Tag Archives: OTM

Hamster Cages, Participatory Surveillance, and the Quantified Self

I’m still catching up on news and media I missed last week while I was pondering media theory at MiT7.The conference’s fundamental issue crystallized for me during the Saturday night forum (Power and Empowerment) when Richard Rogers invoked the phrase “participatory surveillance to” suggest the dark side of platforms monetizing user-generated content (a.k.a. “hamster cages”). Unbeknownst to me at the time was last week’s edition of On the Media, devoted to data, with a story on The Personal Data Revolution. It makes me wonder, whose revolution is it, anyway, and whose wallet should I watch? Continue reading






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Steven Rosenbaum on the “Curation Nation”

What if instead of relying on search engines to get our information, we relied on each other – friends, experts, journalists – to deliver us information by way of carefully curated websites? Steven Rosenbaum, CEO of Magnify.net and author of “Curation Nation: How to Win in a World Where Consumers” are Creators tells OTM that our curated content future may have already arrived.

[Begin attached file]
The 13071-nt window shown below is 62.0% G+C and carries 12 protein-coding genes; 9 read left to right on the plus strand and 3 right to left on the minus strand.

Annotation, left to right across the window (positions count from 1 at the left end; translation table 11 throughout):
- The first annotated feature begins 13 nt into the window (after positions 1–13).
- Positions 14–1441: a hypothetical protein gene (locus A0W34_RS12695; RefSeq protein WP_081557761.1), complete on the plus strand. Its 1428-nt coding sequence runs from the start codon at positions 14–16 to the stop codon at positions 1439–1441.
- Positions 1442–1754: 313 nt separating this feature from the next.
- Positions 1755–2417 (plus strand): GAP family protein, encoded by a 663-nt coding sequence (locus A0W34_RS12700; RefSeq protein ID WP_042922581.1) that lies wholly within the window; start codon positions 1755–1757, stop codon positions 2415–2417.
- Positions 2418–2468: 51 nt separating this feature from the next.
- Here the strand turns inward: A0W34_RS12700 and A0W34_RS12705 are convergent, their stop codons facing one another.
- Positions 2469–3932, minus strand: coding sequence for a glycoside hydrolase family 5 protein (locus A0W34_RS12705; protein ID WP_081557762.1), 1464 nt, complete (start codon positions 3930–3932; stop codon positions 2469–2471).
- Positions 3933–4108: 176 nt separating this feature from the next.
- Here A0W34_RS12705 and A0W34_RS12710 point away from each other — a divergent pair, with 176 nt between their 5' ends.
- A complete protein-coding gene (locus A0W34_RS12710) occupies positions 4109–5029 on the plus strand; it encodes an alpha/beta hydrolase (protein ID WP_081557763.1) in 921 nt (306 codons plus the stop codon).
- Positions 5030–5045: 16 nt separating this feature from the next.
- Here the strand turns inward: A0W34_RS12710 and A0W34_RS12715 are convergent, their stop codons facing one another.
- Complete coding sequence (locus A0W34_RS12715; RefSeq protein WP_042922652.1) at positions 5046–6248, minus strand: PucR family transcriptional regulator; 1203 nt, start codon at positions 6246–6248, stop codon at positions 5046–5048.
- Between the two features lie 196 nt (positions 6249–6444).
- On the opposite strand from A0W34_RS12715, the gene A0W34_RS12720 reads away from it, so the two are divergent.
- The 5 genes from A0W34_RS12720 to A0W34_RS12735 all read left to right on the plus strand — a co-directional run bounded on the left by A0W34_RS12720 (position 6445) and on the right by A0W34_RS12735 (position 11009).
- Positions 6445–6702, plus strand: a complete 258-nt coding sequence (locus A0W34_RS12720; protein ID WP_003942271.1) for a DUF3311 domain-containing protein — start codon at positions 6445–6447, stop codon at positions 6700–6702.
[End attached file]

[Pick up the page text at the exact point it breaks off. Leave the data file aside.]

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Ethan Zuckerman the Internet’s Global Impact

On the Media’s Feb. 18 show was recorded before a live audience using a talk show debate format in which the hosts represented two Manichean perspectives on an oversimplified question about the Internet’s role in society. In the show’s second segment, after his name was invoked as the media guru on the Net’s global impact, Ethan Zuckerman walked on stage like Marshall McLuhan in Annie Hall to quip, “I think you just completely misunderstand my work.” Nice gag.Here is the audio embed, and below are several takeaway points from the transcript.






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Locating A Public Sphere On The Arab Street

This week’s images from Tahrir Square in Cairo give a passionate urgency to the metaphor of the Arab street. Since 9/11, American media have used the phrase widely as shorthand for Arab public opinion. But a researcher at York University in Toronto says its meanings are more nuanced. As it’s used in American media, the term often is associated with Irrationality, volatility, and violence. In Arab media the usage is more affirmative, suggesting “main street” or the will of the people. Arab media also apply it globally, speaking in turn about the American street. Why don’t we say that? I hear it as a metaphor for the public sphere, and the free discourse that sustains it. Where else would a flaneur locate it?






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Matching Social Register to Social Media

The Social Media Ecosystem – a.k.a. the Internet – is overpopulated with blogs and tweets that tell you 5 things you should do to succeed at blogging and tweeting.  Anyone contemplating a career change to “social media consultant” should check … Continue reading






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